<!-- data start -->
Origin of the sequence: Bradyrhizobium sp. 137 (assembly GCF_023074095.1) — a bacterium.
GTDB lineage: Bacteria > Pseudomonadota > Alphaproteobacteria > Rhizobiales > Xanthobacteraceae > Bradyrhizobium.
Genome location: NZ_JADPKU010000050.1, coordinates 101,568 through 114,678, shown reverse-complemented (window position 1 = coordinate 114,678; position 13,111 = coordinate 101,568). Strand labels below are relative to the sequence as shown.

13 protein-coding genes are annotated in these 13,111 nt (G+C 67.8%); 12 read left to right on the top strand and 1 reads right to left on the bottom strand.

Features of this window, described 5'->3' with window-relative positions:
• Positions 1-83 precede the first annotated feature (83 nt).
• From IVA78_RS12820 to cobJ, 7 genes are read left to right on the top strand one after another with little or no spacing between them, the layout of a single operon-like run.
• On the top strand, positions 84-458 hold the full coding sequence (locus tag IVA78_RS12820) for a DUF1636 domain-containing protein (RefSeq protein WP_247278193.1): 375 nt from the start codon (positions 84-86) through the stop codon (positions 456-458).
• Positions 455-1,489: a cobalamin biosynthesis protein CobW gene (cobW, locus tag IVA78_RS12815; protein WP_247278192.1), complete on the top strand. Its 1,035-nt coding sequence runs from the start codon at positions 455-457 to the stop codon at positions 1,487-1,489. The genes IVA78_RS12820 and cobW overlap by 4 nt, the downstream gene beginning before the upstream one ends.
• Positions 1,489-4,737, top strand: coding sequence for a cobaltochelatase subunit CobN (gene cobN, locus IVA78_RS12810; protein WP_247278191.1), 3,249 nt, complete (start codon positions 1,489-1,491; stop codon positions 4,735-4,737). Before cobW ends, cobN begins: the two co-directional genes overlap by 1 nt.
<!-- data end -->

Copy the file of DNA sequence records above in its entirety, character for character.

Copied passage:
Origin of the sequence: Bradyrhizobium sp. 137 (assembly GCF_023074095.1) — a bacterium.
GTDB lineage: Bacteria > Pseudomonadota > Alphaproteobacteria > Rhizobiales > Xanthobacteraceae > Bradyrhizobium.
Genome location: NZ_JADPKU010000050.1, coordinates 101,568 through 114,678, shown reverse-complemented (window position 1 = coordinate 114,678; position 13,111 = coordinate 101,568). Strand labels below are relative to the sequence as shown.

13 protein-coding genes are annotated in these 13,111 nt (G+C 67.8%); 12 read left to right on the top strand and 1 reads right to left on the bottom strand.

Features of this window, described 5'->3' with window-relative positions:
• Positions 1-83 precede the first annotated feature (83 nt).
• From IVA78_RS12820 to cobJ, 7 genes are read left to right on the top strand one after another with little or no spacing between them, the layout of a single operon-like run.
• On the top strand, positions 84-458 hold the full coding sequence (locus tag IVA78_RS12820) for a DUF1636 domain-containing protein (RefSeq protein WP_247278193.1): 375 nt from the start codon (positions 84-86) through the stop codon (positions 456-458).
• Positions 455-1,489: a cobalamin biosynthesis protein CobW gene (cobW, locus tag IVA78_RS12815; protein WP_247278192.1), complete on the top strand. Its 1,035-nt coding sequence runs from the start codon at positions 455-457 to the stop codon at positions 1,487-1,489. The genes IVA78_RS12820 and cobW overlap by 4 nt, the downstream gene beginning before the upstream one ends.
• Positions 1,489-4,737, top strand: coding sequence for a cobaltochelatase subunit CobN (gene cobN, locus IVA78_RS12810; protein WP_247278191.1), 3,249 nt, complete (start codon positions 1,489-1,491; stop codon positions 4,735-4,737). Before cobW ends, cobN begins: the two co-directional genes overlap by 1 nt.